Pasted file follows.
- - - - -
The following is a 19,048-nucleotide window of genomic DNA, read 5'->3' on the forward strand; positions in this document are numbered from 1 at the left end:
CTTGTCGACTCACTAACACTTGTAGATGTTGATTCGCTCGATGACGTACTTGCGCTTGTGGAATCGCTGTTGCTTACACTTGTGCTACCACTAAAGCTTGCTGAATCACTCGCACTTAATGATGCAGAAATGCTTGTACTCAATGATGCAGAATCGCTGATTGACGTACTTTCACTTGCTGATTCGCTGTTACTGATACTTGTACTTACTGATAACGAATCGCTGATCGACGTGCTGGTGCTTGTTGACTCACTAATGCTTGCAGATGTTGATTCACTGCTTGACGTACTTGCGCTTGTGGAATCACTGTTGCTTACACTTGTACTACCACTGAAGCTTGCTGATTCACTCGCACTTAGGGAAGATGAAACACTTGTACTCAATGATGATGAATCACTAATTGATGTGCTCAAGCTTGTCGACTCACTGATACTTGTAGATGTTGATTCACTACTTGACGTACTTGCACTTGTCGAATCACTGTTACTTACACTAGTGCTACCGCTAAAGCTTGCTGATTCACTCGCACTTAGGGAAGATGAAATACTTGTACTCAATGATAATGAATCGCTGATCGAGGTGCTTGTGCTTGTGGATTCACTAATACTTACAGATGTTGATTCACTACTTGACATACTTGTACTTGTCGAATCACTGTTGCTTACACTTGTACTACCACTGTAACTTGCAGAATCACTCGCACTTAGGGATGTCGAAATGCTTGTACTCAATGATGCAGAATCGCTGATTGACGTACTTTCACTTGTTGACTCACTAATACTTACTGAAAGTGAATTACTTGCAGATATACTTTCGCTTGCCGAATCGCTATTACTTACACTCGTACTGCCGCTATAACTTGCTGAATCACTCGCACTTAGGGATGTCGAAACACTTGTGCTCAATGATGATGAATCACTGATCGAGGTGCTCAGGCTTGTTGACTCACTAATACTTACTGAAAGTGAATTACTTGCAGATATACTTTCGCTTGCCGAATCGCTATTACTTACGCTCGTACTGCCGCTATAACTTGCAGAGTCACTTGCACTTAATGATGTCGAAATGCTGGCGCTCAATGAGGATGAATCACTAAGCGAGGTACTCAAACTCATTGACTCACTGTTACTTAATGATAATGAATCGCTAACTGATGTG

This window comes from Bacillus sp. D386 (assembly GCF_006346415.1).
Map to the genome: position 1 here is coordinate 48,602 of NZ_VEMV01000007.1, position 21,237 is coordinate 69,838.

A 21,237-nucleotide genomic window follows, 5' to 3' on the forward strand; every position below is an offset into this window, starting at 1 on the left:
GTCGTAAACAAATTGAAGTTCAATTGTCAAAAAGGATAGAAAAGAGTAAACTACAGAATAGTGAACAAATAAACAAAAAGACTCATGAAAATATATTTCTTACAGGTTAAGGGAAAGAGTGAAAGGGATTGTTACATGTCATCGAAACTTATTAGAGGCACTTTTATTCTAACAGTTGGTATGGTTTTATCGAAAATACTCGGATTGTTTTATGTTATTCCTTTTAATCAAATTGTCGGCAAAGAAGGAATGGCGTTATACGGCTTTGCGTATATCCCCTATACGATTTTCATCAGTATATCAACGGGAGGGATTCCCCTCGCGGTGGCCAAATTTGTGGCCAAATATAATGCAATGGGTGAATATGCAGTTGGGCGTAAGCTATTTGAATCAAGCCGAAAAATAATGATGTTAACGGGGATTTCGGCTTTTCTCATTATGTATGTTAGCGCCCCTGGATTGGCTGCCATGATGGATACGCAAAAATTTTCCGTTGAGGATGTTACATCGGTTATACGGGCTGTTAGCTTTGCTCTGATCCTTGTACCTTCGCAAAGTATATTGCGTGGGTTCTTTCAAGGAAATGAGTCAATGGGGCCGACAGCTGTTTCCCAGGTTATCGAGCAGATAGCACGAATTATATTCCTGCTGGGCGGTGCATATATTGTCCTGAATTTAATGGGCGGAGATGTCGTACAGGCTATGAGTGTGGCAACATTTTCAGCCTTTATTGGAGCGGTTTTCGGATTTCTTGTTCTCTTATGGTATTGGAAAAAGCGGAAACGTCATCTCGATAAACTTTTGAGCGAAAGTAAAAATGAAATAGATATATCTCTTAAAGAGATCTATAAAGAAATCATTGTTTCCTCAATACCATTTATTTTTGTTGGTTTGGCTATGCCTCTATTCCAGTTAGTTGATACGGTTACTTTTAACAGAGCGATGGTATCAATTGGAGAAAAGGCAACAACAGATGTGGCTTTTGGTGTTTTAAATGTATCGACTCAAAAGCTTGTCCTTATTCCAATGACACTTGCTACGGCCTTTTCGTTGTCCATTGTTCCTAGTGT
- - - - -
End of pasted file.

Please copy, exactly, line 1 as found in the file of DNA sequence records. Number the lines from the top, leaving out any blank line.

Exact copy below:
The following is a 19,048-nucleotide window of genomic DNA, read 5'->3' on the forward strand; positions in this document are numbered from 1 at the left end: